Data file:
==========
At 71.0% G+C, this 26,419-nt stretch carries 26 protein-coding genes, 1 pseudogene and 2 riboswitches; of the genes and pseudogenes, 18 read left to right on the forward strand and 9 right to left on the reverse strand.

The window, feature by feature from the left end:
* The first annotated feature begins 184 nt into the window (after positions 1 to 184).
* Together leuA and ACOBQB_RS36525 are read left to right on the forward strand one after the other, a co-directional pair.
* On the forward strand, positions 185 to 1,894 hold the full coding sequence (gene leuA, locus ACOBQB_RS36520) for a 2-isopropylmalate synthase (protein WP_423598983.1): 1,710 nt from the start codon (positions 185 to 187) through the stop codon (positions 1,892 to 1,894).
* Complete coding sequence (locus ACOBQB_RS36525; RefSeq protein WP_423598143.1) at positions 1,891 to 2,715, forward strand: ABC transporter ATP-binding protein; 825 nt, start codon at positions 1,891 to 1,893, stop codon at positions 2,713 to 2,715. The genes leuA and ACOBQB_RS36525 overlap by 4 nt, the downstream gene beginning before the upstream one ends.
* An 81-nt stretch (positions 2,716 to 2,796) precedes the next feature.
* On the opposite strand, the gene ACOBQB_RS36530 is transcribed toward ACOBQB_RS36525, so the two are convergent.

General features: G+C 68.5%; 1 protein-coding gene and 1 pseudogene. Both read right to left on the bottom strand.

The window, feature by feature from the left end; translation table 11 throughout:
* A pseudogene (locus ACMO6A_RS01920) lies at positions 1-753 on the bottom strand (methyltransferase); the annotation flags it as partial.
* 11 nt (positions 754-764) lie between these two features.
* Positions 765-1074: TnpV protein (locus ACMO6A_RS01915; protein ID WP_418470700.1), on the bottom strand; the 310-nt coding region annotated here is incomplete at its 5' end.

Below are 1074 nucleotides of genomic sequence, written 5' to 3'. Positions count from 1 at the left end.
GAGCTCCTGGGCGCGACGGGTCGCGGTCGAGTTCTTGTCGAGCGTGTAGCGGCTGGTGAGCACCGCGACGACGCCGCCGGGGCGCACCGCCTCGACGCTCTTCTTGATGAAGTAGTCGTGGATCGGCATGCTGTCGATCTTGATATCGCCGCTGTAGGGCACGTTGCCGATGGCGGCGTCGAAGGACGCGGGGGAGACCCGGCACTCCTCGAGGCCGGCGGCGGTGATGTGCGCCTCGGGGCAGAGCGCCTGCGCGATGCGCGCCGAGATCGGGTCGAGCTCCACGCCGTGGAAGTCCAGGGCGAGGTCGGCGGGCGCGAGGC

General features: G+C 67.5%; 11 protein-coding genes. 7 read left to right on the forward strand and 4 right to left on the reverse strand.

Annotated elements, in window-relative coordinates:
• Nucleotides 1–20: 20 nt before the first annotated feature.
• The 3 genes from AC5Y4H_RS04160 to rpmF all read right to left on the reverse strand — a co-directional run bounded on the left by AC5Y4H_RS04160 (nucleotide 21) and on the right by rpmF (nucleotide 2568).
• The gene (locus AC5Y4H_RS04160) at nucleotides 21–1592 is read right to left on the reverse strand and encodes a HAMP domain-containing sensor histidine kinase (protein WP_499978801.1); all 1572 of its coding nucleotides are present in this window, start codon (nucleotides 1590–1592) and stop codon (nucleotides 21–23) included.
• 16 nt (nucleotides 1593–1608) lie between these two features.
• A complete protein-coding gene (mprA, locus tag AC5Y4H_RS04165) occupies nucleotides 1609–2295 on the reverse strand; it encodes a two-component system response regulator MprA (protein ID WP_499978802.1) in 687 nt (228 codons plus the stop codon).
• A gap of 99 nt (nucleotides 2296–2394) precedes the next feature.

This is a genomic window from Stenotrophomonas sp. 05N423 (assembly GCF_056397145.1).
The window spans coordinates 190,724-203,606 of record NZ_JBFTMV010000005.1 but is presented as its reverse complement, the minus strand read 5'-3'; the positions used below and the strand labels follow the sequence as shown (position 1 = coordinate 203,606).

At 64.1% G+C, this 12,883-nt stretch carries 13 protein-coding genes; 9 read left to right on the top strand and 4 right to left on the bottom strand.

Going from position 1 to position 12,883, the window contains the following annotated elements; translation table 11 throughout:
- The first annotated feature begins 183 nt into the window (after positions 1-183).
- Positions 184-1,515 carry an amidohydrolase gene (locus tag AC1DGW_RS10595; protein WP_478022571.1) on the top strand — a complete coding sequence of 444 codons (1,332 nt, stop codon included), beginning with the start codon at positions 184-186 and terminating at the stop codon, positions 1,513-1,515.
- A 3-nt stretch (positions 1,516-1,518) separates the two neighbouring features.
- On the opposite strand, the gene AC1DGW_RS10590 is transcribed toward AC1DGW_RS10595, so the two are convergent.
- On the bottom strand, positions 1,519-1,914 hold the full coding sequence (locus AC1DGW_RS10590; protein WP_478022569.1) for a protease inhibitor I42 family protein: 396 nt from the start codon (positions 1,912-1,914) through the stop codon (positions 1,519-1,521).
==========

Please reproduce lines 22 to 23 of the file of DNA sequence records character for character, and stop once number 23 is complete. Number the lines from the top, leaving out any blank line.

• A complete protein-coding gene (mprA, locus tag AC5Y4H_RS04165) occupies nucleotides 1609–2295 on the reverse strand; it encodes a two-component system response regulator MprA (protein ID WP_499978802.1) in 687 nt (228 codons plus the stop codon).
• A gap of 99 nt (nucleotides 2296–2394) precedes the next feature.